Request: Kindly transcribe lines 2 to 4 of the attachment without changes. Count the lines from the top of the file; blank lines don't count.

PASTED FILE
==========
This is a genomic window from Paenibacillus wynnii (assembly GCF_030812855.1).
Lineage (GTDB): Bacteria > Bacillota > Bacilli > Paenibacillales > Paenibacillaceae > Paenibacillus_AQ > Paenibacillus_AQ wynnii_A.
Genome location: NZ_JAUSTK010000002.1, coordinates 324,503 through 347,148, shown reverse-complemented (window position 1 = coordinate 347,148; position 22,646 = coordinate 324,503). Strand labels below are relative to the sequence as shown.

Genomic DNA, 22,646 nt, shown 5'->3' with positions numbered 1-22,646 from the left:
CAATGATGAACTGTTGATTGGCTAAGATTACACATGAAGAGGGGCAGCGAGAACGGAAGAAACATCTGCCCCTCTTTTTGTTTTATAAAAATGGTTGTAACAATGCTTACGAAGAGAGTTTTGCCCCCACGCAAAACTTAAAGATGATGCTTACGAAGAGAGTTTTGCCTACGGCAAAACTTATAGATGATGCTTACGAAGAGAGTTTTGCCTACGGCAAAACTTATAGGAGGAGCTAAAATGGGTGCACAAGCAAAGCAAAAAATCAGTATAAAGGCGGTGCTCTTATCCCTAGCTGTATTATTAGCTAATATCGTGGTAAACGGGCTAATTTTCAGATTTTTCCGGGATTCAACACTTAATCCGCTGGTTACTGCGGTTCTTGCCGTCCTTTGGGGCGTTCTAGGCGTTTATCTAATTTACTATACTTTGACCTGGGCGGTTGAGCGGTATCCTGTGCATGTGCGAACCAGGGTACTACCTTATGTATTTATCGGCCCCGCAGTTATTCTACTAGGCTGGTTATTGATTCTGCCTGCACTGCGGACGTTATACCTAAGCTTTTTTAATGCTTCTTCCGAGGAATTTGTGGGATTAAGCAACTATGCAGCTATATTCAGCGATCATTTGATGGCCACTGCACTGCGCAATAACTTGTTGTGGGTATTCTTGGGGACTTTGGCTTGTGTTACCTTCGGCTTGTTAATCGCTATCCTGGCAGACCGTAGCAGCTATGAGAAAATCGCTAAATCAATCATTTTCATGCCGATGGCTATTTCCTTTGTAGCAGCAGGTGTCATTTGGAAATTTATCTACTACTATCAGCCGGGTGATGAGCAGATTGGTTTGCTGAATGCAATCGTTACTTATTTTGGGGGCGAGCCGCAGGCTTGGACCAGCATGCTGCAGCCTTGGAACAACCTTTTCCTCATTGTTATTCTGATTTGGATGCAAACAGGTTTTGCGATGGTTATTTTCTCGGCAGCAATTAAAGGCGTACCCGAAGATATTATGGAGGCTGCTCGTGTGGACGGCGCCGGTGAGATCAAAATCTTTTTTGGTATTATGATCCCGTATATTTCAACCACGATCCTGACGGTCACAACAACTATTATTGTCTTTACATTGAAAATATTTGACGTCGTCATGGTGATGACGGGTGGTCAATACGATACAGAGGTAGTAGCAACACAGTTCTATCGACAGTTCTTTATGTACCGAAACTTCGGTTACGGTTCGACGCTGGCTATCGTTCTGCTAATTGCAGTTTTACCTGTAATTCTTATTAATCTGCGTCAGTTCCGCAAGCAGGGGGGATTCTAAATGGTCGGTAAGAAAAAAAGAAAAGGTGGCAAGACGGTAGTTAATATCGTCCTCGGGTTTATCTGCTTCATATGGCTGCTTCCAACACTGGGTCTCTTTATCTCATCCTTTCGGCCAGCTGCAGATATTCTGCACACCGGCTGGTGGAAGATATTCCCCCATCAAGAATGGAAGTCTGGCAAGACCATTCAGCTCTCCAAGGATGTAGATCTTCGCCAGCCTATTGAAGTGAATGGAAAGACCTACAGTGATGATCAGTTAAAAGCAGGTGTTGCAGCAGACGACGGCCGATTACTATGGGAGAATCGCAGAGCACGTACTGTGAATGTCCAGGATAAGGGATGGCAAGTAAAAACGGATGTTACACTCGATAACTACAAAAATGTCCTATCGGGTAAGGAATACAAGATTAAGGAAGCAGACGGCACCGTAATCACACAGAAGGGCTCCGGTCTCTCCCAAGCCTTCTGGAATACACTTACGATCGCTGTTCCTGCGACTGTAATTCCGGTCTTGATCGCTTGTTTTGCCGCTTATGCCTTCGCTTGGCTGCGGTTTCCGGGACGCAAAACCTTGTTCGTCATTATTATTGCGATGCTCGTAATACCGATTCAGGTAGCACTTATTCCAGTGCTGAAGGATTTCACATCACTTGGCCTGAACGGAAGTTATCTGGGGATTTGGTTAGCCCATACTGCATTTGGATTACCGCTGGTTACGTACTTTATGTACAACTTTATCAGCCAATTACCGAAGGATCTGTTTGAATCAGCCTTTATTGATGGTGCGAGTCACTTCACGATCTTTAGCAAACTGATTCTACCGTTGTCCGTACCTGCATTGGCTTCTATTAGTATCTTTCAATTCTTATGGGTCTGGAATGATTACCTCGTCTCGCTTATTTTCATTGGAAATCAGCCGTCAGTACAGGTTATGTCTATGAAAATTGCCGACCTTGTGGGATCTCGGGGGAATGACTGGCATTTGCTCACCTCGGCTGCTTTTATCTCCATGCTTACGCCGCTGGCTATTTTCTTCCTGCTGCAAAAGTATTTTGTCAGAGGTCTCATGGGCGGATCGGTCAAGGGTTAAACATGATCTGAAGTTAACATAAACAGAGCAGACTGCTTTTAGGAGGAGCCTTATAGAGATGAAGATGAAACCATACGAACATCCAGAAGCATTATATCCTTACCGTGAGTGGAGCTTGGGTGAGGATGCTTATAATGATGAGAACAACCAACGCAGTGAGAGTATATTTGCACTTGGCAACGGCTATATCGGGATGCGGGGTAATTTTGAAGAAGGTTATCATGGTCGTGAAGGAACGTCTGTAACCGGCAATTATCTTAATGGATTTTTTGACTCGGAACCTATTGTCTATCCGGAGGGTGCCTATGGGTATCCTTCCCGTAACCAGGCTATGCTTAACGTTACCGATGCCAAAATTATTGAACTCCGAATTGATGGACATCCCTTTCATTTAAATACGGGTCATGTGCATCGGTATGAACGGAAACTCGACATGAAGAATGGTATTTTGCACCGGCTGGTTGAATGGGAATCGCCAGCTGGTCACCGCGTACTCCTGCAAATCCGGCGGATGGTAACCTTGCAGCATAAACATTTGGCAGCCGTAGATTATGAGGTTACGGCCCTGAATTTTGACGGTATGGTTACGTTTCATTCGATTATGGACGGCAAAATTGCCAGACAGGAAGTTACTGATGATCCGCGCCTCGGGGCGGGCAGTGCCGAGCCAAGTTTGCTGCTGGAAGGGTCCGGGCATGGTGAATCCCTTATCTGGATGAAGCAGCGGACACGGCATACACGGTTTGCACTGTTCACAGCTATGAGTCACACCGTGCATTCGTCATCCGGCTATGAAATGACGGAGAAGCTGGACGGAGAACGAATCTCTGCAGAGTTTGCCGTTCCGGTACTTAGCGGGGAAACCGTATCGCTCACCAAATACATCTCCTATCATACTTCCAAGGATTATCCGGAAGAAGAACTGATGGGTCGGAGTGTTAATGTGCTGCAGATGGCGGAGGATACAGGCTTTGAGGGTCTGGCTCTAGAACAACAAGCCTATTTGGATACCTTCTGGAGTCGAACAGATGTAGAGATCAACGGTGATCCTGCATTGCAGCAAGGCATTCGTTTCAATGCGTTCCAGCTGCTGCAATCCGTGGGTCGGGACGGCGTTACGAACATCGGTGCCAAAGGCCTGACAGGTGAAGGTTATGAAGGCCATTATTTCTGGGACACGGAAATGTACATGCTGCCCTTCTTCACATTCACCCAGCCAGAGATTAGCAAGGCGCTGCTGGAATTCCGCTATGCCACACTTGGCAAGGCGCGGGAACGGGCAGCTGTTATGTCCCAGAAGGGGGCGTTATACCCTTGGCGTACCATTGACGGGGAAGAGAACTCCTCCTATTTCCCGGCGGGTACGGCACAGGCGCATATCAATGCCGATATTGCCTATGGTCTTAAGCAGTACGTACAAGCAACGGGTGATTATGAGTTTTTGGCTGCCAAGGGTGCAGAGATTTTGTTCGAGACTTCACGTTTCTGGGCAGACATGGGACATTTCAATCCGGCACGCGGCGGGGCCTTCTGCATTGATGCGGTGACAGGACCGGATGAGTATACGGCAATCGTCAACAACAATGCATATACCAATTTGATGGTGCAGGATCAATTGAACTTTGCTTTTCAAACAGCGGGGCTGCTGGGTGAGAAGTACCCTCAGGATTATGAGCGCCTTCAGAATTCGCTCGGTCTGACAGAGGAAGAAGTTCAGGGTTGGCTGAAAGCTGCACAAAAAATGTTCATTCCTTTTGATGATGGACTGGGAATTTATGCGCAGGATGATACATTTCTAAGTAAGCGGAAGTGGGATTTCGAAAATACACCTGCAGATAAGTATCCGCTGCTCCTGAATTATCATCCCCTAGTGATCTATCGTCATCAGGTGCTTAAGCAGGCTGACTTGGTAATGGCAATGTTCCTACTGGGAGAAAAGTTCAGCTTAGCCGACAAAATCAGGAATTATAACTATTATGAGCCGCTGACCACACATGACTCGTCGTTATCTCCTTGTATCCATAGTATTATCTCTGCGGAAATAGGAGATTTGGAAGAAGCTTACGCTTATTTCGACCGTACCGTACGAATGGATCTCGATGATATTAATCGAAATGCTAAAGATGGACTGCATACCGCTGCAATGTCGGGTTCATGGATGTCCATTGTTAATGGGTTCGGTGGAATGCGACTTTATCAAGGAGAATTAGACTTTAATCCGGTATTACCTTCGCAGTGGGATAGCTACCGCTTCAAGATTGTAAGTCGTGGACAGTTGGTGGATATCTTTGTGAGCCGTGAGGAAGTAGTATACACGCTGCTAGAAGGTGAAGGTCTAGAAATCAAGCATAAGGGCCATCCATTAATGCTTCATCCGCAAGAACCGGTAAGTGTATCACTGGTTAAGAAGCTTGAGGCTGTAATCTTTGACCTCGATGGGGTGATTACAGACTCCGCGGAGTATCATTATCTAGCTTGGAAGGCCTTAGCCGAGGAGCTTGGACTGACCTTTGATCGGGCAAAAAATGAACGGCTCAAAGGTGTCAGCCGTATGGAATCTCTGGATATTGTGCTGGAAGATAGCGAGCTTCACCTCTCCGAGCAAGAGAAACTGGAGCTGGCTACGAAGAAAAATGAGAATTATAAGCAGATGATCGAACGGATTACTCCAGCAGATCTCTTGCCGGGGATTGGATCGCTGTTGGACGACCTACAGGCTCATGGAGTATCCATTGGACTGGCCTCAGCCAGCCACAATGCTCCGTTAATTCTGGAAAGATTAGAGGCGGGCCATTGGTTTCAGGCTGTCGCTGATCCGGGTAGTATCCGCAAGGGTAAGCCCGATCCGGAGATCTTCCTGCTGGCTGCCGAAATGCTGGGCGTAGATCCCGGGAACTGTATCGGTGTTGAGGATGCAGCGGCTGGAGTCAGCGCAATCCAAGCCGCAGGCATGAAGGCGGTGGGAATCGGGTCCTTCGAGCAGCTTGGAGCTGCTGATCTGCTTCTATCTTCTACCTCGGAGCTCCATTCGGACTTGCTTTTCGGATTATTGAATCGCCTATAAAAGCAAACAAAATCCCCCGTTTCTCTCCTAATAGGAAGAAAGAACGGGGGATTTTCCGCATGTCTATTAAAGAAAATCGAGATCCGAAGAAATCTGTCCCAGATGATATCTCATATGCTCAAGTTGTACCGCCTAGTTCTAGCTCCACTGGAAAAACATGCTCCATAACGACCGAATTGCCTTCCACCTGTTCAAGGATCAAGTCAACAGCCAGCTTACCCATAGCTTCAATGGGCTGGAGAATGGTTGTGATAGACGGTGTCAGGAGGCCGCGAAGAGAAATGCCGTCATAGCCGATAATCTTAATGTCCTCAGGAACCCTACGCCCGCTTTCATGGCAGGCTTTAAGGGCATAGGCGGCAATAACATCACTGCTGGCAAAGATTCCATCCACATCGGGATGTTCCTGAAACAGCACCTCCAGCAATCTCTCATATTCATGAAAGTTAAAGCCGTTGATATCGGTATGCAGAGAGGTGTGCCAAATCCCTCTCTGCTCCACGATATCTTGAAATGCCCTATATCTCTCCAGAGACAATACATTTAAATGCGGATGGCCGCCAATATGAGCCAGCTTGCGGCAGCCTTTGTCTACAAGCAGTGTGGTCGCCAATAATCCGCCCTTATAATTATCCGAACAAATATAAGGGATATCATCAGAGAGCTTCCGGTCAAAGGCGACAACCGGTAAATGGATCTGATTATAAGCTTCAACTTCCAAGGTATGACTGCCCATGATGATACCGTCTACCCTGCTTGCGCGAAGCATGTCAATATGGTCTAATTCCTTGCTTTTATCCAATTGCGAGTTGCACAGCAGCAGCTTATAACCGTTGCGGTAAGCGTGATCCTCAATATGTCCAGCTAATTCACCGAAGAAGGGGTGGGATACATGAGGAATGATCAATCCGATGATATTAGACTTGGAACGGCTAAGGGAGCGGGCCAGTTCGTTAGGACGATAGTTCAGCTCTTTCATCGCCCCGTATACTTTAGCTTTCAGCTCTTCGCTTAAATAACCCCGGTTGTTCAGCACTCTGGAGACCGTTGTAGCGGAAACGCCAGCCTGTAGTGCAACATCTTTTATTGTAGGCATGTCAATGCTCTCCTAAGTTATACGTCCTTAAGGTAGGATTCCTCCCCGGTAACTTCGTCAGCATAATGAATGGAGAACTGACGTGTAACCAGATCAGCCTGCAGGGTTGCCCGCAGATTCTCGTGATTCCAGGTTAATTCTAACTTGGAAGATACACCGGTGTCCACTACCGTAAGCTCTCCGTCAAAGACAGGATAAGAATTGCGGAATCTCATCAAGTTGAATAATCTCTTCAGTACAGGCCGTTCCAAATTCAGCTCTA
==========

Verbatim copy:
Lineage (GTDB): Bacteria > Bacillota > Bacilli > Paenibacillales > Paenibacillaceae > Paenibacillus_AQ > Paenibacillus_AQ wynnii_A.
Genome location: NZ_JAUSTK010000002.1, coordinates 324,503 through 347,148, shown reverse-complemented (window position 1 = coordinate 347,148; position 22,646 = coordinate 324,503). Strand labels below are relative to the sequence as shown.

Genomic DNA, 22,646 nt, shown 5'->3' with positions numbered 1-22,646 from the left: